The Weirdos Come Out to Play

Mass-Market Beer Tournament: The Special Division

Culture By Photo by H Phillips

In 2012, Natural Ice sold over 40 million cases in the U.S., making it the 14th best selling beer. For perspective, this means you could give one case to every full-time college freshman in America each weekend for their first 11 weeks of school and still have some left over. This is, incidentally, a pretty accurate representation of how this stuff is drunk.


Drunk Science


Water freezes at 32 °F and ethanol freezes at -173.2°F. Therefore, dropping the temperature of beer to sub-freezing temperatures and then filtering out the ice crystals (which contain no alcohol) leaves behind a high-alcohol beer. Beer produced using this process, called fractional freezing, made its first appearance in America in 1993 when Molson Ice hit shelves. Since then, college students have been drinking ice beer (mostly Natural Ice) because of its favorable alcohol-per-dollar ratio.

In attempt to show how high fractional freezing can drive alcohol content, the guys at BrewDog created a 55 percent ABV beer. But once you need to chase a shot of your beer with whiskey, you’ve broken the system.

Of the 25 most popular domestic beers in America, five are high gravity, meaning they have increased alcohol content; three of those five reference “Ice” in their name and the other two reference heavy metals, the point apparently being that manly and/or cold things should be equated to getting you drunk. Bud Light Platinum (a high-grav beer) was the best-selling new beer of 2012. Right behind the cobalt bottle was Bud Light Lime’s Lime-A-Rita concoction. Couple this with the discovery that Bud Light Lime was among the top 20 best-selling beers in the same time frame, and we knew we had to have a “random shit that America likes” division in tournament.

This is the only category that wasn’t seeded by sales volume. To maintain some trace of logic, we seeded the beers so high gravity would face high gravity and flavored would face flavored for as long as possible. We needed two more flavored beverages, so we threw in Woodchuck and Angry Orchard, the two most popular ciders in the U.S.; ciders are gaining serious ground in the American market, and when compared in terms of flavor to some of the beer-like-brews in this bracket, they aren’t really outliers.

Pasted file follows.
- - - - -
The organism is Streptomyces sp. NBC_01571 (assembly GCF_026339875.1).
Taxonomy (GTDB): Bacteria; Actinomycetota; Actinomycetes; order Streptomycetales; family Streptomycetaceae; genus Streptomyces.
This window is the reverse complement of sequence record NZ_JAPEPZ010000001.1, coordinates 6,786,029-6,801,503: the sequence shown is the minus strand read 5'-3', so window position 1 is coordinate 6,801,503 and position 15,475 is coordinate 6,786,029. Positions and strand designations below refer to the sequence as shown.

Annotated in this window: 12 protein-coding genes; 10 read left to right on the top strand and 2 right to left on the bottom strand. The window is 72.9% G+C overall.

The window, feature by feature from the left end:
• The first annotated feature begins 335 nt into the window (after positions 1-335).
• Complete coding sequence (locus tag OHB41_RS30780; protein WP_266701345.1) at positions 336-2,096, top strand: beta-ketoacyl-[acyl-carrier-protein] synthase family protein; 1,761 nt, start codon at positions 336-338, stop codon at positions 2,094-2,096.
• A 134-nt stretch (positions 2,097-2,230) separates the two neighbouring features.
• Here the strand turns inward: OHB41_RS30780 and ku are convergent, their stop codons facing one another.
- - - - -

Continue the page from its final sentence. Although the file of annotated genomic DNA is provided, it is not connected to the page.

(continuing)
First Five Out


Our first tasting was a play-in game that pitted Straw-Ber-Rita (6b) against Lime-A-Rita (6a) — or in the words of one of our tasters: “hints of Robitussin” against “the shit that created the Ninja Turtles”. Despite the terrible taste of both competitors, the sugar overload of Straw-Ber-Rita had a more generic syrupy taste, which was preferable to the “rotten lime peel” taste of Lime-A-Rita. Over ice with some vodka on a hot day Straw-Ber-Rita might have a place in this world, but in the true first round, when judged for a repeatable drinking experience, it lost to the much milder Bud Light Lime (3) by a landslide.

The relatively dry Angry Orchard Crisp Apple (2) — which is actually sweeter than the brand’s other cider, “Traditional Dry” — lost out to Woodchuck Amber (7) in a close decision. None of us are cider guys, but Woodchuck was noticeably more refreshing. At the top of the bracket, in a face-off between a bottom-of-the-barrel college beer and a light beer branded as “higher-end” and “sophisticated“, Natural Ice (1) actually edged out Bud Light Platinum (8) for the win. In the second unanimous decision of the round, Steel Reserve (4), whose understated elegance is embodied by their website, which is just blown-up photos of their can, was decidedly better than Colt 45 (5).

Two Left


When Woodchuck Amber (7) met Bud Light Lime (3) in the Sweet Sixteen, all the tasters agreed that, if judged purely on taste, the cider would beat the lime beer, but the heavy sweetness of the cider would make binge drinking a DIY for diabetes. Bud Light Lime tastes like a watered-down Bud Light with a squeeze of lime, and these mild flavors allowed it to blow past Woodchuck in terms of drinkability. On the other side of the bracket, Steel Reserve (4) beat fratty Natty Ice (1) in a race to the bottom of inebriated desperation.

Final Four Berth


Steel Reserve (4) beat Bud Light Lime (3) because, in the words of our high-gravity taster, “I feel like I can drink more and be happy”, which is all Steel Reserve set out to accomplish. Still, Bud Light Lime turned out to be surprisingly drinkable, with a surprisingly subtle lime flavor, considering the can is a vibrant green. In the end though, the more aggressive, cheaper Steel Reserve beat the citrus light beer for a Final Four berth.


The three GP writers whose taste buds were considered the least discriminating when it came to beer (this author included) were forced to judge this category. Steel Reserve (4), which is touted as one of the most cost-effective beers for getting drunk, actually won the entire division. If you’ve ever had Steel Reserve, that statement speaks volumes about the taste profile, aromas and mouth feel of the whole division.